Tag Archives: Artist Books

Inside The Artist’s Studio with Camille Riner

Some people aren’t sure what they want to do when they grew up but I knew it would be something to do with art. I was the kid that drew bunnies for everyone in elementary school, made costumes in middle school, and took an art class every semester in high school. When I went to college orientation, I visited the art department and felt right at home. After getting my undergraduate degree at the University of South Dakota and graduating with a Master of Fine Arts at the University of Wisconsin in Madison, I taught design and printmaking at Southwestern Michigan College. In 1998 my husband and I returned to South Dakota and started our own book publishing business. 

Camille Riner at her studio desk.

Camille Riner at her studio desk.

My name is Camille Riner and I work in the Black Hills of South Dakota. Welcome to my studio! I love my sunny space and the trees and granite outcroppings I see out my windows. In front of the windows is my computer desk where I spend a lot of time, but I also have two standing benches where I draw, assemble books, carve plates, and package orders. I have a Bunch etching press which, when not in use, is the perch for the home of my two budgies. In the corner, you will find my ukulele and several piles of books. It is a warm and comfortable space that I share with the Studio Birds, Cleo and Brindle.

The yard around Camille's Studio. We have been getting lots of snow this fall.

The yard around Camille’s Studio. We have been getting lots of snow this fall.

I enjoy working in my studio and the diverse jobs awaiting me every day. This can mean working on assembling books, creating a collage on my computer, filming a new YouTube video or any of the many odd jobs we all do every day. Occasionally I teach workshops to spread the excitement about making artist books with others. Through sales of my online patterns, I have discovered that people all over the world enjoy making artist books.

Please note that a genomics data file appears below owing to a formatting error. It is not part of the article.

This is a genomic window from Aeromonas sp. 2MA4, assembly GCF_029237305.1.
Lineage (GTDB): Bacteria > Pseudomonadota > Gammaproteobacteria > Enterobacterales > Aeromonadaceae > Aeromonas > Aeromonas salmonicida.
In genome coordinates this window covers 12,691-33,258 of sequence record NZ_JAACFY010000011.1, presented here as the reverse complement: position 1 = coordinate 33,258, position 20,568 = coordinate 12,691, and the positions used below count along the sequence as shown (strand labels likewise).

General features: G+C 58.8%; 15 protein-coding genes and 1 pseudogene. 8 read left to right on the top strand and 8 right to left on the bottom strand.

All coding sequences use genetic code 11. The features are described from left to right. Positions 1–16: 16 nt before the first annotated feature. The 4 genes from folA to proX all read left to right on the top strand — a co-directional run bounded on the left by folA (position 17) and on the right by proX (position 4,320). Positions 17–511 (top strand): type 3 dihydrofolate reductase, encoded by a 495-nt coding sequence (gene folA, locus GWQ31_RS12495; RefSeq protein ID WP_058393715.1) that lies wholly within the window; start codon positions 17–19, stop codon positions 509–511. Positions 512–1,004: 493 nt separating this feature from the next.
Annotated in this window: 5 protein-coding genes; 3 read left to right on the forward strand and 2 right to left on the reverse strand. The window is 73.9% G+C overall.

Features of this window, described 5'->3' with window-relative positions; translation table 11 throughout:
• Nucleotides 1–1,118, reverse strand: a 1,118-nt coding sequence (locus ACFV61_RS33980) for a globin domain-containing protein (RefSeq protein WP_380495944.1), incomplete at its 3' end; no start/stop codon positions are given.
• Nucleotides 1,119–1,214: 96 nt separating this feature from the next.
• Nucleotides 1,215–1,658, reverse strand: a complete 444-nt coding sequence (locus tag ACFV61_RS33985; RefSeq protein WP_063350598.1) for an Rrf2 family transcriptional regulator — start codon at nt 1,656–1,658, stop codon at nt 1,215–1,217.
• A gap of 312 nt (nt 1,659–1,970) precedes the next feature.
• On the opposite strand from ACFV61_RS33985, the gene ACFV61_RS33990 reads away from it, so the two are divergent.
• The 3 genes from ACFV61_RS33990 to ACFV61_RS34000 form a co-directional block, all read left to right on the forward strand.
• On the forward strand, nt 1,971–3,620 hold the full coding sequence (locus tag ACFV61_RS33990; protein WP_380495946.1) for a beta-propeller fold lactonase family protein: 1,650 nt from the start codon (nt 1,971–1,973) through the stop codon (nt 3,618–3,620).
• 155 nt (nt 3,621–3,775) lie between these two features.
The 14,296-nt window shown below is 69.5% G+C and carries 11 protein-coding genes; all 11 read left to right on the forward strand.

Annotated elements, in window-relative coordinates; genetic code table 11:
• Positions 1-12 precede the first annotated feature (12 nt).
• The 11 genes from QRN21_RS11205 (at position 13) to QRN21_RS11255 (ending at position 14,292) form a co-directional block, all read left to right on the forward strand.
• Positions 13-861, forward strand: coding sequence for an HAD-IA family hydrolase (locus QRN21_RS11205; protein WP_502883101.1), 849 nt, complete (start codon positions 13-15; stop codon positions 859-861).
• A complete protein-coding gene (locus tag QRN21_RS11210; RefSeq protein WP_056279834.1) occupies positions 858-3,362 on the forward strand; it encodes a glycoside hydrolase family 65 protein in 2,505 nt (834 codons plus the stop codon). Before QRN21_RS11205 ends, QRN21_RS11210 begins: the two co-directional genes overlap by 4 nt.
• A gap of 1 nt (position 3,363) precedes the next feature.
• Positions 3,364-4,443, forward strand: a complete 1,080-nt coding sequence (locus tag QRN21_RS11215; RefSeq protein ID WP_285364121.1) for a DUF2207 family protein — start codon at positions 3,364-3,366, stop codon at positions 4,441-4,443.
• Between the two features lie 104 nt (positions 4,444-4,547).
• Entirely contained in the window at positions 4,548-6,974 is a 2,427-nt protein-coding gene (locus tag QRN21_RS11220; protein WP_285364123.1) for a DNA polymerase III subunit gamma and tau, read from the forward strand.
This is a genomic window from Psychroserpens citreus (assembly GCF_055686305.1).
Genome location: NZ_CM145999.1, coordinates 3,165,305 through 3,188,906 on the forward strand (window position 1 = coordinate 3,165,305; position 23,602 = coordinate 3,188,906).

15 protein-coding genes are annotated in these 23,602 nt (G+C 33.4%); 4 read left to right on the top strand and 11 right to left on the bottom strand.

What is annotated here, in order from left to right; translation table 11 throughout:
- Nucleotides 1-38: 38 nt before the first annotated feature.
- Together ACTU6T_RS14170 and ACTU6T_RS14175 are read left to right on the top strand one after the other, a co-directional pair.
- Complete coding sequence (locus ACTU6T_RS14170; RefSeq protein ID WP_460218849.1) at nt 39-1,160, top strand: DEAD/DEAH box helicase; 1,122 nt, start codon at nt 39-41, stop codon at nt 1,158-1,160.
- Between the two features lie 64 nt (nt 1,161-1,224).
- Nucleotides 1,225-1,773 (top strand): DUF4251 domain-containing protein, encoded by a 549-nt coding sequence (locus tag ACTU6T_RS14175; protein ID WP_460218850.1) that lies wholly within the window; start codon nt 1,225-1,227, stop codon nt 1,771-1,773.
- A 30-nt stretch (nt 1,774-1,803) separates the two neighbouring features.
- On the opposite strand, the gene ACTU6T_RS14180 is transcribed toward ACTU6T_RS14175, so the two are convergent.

DIY pattern for Wind and Snow petal fold ornament.

DIY coloring project pattern for “Wind and Snow” petal fold ornament.

Carving bench with new block waiting to be carved.

Bench with new block waiting to be carved.

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“Sanctuary” altered accordion book.

I use allegory in my prints to investigate abstract themes based on our universal human experience. I strive to convey wonder, hope, overcoming adversity, and self-discovery. While some connect to the meaning of my pieces right away, it might not be initially obvious to others. For example, my book “Sanctuary,” in the Small Works show, uses images of thorny plants and cactus to depict the struggle and cruelty sometimes found in our world. Throughout my art, I use the rabbit to express vulnerability, the bird as a connection to nature, and the terra-cotta-colored figures as our strongest selves. I also repeatedly use the moon and stars to represent hope: hope for the moment and hope in the future.